Let me count the ways.

  1. Alone. In the dark, or with the light on. Does it return the expected status? Does it do what we expect it to do? You know, the absolute simple stuff.
  2. With different inputs. Different paths, different parameters, different bodies. Changing parameters is good. We can tell a lot about an API by using it with different inputs. Also, we’ll also find the behavior that’s not documented.
  3. With a document. Does it do what it actually says it should do? Does it hold information from us? Are all the things it promises actually tested? Can we trust that documentation?
  4. With friends. No API is an island. It’s also spelled differently. APIs are used in different workflows and scenarios. In the beginning, the end, and sometimes in the middle. There’s a cross-contamination or cross-pollination, when used with their API friends in a combination. There’s no social distancing with APIs.
  5. With repeats. Create a disturbance in the Force, like millions of voices suddenly decide to call the API. At the same time. Or one after another. Oh, the surprises we’ll experience.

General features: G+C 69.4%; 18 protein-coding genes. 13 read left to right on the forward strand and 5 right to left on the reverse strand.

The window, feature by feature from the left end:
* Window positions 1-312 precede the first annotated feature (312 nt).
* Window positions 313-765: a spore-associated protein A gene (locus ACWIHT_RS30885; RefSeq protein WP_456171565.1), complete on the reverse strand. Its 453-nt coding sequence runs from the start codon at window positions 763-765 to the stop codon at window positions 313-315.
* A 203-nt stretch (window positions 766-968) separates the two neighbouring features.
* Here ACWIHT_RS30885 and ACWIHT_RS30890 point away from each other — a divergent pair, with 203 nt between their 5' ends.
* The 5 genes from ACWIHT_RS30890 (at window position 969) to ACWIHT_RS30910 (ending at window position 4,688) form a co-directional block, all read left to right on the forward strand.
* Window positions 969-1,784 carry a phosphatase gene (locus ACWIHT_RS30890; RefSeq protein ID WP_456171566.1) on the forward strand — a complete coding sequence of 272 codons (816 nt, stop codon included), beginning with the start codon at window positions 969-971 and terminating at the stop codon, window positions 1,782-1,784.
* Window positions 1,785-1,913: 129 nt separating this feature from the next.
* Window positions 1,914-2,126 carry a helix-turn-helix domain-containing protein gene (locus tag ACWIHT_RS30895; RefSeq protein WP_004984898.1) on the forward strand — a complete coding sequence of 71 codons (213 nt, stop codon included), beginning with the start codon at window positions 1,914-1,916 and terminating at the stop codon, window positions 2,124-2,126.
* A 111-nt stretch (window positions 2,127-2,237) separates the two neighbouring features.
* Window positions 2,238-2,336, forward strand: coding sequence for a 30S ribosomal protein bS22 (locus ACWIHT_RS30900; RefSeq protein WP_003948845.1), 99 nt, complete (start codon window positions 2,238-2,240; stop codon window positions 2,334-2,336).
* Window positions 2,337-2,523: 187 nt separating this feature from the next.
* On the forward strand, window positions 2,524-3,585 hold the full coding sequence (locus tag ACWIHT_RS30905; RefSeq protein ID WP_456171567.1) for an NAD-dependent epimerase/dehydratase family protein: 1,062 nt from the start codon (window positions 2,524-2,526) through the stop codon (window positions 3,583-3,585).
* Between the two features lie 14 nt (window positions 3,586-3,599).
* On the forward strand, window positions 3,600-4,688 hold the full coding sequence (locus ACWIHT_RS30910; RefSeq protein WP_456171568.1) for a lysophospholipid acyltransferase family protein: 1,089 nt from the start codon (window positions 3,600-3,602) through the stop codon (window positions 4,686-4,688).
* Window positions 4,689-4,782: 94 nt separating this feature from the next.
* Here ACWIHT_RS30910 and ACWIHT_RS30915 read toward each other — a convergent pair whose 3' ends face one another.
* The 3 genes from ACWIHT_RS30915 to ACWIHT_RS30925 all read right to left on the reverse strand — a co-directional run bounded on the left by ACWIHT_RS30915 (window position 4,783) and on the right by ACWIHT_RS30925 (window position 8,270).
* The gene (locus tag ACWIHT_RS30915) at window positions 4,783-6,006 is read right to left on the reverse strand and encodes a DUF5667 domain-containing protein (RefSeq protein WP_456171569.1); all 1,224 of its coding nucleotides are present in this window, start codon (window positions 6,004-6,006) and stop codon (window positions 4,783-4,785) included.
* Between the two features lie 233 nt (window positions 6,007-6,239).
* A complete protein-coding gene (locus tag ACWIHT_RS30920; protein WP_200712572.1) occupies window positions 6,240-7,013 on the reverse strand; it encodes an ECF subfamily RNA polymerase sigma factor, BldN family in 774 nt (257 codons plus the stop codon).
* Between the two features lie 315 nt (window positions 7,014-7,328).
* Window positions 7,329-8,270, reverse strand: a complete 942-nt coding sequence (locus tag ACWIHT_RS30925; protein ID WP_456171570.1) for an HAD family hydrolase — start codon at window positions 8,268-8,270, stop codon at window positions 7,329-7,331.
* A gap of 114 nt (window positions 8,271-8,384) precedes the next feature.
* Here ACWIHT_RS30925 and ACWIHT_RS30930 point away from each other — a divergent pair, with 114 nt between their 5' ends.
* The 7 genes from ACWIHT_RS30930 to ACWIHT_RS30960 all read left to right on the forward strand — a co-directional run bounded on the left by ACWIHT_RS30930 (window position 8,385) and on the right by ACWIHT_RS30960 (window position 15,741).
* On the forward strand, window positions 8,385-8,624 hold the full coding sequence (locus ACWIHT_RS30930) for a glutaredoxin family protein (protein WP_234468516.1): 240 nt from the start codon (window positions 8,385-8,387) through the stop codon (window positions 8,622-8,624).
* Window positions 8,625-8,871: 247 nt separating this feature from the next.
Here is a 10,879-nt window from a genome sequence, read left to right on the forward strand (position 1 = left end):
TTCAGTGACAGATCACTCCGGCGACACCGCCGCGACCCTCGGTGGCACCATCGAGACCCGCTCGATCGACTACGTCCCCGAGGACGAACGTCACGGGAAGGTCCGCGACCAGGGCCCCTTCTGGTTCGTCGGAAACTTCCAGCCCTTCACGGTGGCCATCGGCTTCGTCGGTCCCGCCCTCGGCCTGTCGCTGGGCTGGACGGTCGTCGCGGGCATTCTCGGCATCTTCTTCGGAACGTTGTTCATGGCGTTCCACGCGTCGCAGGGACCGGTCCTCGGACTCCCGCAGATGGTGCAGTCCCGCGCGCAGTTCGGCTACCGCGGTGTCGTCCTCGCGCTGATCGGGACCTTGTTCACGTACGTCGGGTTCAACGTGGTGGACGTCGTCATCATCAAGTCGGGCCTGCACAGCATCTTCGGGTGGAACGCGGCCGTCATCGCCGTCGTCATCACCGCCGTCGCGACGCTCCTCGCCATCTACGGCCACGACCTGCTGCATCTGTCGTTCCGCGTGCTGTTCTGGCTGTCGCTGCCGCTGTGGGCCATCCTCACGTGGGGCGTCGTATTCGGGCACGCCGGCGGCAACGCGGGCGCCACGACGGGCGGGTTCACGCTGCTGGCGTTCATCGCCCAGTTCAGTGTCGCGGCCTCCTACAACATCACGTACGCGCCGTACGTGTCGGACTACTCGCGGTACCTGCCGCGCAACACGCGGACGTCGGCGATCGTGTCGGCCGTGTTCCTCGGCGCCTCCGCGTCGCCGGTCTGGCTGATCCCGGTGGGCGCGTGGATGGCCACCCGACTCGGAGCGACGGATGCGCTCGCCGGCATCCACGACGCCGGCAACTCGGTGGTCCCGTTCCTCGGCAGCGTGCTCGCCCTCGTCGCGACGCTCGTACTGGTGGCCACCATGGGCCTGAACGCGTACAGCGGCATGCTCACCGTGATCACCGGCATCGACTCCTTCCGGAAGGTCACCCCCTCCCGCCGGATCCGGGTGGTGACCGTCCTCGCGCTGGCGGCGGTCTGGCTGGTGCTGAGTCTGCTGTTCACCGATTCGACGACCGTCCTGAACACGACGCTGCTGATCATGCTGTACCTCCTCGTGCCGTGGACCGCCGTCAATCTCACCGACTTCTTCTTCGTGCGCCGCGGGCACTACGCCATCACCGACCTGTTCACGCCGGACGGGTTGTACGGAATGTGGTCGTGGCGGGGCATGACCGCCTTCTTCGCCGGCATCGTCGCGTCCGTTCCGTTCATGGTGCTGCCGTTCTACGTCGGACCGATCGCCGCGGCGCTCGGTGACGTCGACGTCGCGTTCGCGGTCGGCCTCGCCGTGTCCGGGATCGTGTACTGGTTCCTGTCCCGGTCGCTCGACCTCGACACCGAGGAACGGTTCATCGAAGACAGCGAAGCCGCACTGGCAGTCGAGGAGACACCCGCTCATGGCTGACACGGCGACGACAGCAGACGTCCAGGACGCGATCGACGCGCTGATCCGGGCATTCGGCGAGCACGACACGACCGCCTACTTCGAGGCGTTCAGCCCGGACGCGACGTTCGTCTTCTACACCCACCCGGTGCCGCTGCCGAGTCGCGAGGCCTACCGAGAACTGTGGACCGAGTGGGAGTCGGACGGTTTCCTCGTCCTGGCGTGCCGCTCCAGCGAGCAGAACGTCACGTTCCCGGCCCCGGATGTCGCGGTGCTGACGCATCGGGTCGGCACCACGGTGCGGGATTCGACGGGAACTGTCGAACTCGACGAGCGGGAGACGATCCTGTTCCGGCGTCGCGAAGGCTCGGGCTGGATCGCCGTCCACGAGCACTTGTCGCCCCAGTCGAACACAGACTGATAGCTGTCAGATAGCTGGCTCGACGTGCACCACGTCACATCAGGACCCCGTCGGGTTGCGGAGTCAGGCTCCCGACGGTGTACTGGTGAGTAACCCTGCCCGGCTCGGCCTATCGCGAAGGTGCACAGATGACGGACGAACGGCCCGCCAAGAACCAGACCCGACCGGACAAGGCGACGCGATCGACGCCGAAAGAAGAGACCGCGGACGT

6. In another place. Does it speak Burmese? How does it behave when an umlaut is around? Can we call it even from Wuhan, and what would be the result?
  7. In another time. Call it on February 29th, call it coming out on Daylight Saving Time. Just look at your watch and call it. You’ll have the time of your life.
  8. In another setting. Big or small memory, locally or through a proxy, from the UI or pretending to be another computer. The options are endless. And you’ve got the time, right?

You see guys, a single API can fill up your day with just thinking about how to find out how it works. And that’s just one!

Well, that’s the job though. And I’m sure I haven’t thought about all the ways, so give us a comment if you have an idea.

If you want to take on a challenge, this is just a tip of the iceberg of what I teach in my Testing APIs With Postman course. Nobody should miss it. Call me now!

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